Roam is the company’s second portable speaker and costs less than half of the Sonos Move launched in 2019, and perhaps it marks the start of more affordable speakers from the popular manufacturer of multi-room speakers, which have a reputation for being a bit expensive.
Small and handy
Sonos Move plays phenomenally and the build quality has little to say, but some of the disadvantages of Sonos’ first portable speaker is that it is large, heavy (three kilos) and has a relatively high price tag of just under 4000 kroner.
With its three kilos, it was not just to throw Move in the bag and take it to the park or on the beach, but you can do it well with Roam whose weight stops at 430 grams – which is equivalent to the weight of barely two iPhone 12 Pro Max.
In terms of size, the Sonos Roam is also modest, 16.8 x 6.2 x 6 centimeters – in other words much more portable than its big brother / sister Move.
Roam otherwise has a simple and stylish design, which does not differ significantly from other portable speakers in the same class, and comes in the color options black and white.
The front consists of a gingerbread patterned speaker grill that extends slightly around the sides of the speaker. Here are also two of Roam’s total of three indicator lights: one showing battery status and one showing speaker status, which lights up blue when Roam is connected to a device via Bluetooth.
At the back of the speaker you will find the charging port – Roam also supports wireless QI charging – and the power button, which you also use to put Roam in pair mode.
The box comes with a USB-C cable, with USB-A at one end, for charging, but not charging block. Sonos recommends a power adapter of at least 10 watts, which you probably already have for your mobile. You can also buy an official Sonos power adapter for 149 kroner, or the company’s wireless Roam charger for 499 kroner.
You can nicely place Roam both standing and lying down. The latter makes it stand more stable on a level surface, while the standing one may do best on a sideboard or on a shelf.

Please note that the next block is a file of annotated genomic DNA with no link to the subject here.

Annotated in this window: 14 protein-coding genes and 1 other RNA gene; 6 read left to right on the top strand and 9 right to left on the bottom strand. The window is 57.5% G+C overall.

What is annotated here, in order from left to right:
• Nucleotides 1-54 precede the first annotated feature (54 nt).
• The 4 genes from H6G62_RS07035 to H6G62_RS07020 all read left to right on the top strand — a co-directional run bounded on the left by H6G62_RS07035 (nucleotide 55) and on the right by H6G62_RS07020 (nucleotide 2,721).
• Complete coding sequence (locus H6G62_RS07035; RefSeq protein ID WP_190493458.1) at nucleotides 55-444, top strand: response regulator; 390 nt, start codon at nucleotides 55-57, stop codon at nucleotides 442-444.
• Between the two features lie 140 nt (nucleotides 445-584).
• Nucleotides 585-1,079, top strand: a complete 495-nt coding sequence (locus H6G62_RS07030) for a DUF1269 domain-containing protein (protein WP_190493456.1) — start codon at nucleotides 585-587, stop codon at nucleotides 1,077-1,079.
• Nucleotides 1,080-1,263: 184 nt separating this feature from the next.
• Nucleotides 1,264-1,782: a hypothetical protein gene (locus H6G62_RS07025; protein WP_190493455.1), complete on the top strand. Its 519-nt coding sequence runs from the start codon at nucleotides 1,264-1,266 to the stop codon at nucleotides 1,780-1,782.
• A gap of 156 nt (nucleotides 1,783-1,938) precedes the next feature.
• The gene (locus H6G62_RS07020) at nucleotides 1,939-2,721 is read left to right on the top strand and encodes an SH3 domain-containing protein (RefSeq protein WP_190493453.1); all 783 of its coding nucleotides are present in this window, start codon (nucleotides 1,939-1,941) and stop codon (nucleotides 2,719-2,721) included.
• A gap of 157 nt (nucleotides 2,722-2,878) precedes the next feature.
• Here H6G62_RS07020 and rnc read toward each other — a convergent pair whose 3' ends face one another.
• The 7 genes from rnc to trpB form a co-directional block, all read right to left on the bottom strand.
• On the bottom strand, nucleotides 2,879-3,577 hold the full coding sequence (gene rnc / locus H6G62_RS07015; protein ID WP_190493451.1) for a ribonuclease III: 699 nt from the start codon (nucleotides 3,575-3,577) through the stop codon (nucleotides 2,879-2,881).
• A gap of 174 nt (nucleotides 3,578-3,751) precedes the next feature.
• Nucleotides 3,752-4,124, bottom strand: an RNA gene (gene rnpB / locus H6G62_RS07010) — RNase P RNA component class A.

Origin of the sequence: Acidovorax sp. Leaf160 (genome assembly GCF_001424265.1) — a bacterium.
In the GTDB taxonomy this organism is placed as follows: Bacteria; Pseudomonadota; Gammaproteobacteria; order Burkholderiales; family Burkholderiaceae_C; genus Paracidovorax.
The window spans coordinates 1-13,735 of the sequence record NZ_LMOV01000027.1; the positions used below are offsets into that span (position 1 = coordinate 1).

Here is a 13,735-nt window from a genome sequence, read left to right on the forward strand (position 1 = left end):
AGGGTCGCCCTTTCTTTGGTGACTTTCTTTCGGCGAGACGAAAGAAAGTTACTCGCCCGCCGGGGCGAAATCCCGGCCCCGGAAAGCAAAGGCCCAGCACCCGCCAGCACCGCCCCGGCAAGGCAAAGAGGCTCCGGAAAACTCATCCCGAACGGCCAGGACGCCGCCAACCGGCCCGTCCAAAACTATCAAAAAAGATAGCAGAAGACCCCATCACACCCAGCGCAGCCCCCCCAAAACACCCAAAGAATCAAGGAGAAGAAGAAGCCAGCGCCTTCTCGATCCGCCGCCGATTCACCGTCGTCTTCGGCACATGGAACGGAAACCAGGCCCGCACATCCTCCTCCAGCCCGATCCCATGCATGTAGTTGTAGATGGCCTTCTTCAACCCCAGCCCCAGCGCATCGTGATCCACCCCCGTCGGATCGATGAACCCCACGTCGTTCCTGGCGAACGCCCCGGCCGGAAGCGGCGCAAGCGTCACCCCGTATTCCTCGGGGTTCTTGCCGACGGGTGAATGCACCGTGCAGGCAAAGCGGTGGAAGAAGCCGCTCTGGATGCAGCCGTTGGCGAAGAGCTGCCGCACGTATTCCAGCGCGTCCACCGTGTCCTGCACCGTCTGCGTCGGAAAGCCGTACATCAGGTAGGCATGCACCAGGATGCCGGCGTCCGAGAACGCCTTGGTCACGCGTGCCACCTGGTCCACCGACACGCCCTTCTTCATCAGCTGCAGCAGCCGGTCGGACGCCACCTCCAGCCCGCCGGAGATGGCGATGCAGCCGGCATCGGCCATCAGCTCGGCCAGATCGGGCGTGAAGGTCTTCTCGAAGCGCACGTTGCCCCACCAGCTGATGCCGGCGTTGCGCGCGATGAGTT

The top panel has buttons for volume, microphone and pause / play. It has a rubberized surface, and the same goes for the bottom.
In the app, you can also turn off both the status light and the touch buttons, if you wish.
Like the other Sonos products, getting started with Roam is easy. If you are a former Sonos user, you will probably see Roam appear automatically in the pairing app when you turn it on. If not, you can add it manually by clicking “Add Product” under System and following the on-screen instructions.
In fact, Roam has an NFC chip so you can plug your phone against the speaker to connect.
If you are a new Sonos user, you must first download the app and then create a user to get started.
Like the Move, the Sonos Roam also supports Bluetooth so you can use the speaker on the go when you are out of range of your WiFi network. You pair Roam with your mobile by holding down the power key until you hear a beep and search for a new device on your mobile.
One thing Android users with Sonos envy iPhone users is support for Sonos Trueplay, which adjusts the speaker’s soundtrack to the room it’s located in.
With Sonos One and Sonos Arc, for example, you set up Trueplay by moving around the listening zone and swiping the phone up and down while the speaker plays various sounds to register the sound in the room, and adjusts the soundscape accordingly.
Move and Roam, on the other hand, have automatic Trueplay, which uses the speaker’s microphones to adjust the sound image without the need for an additional device.
Not only does it want Android users to have fun, but it is also very beneficial as Sonos Roam and Move are portable speakers that many will move around, and then it is nice that the sound picture is on top at all times.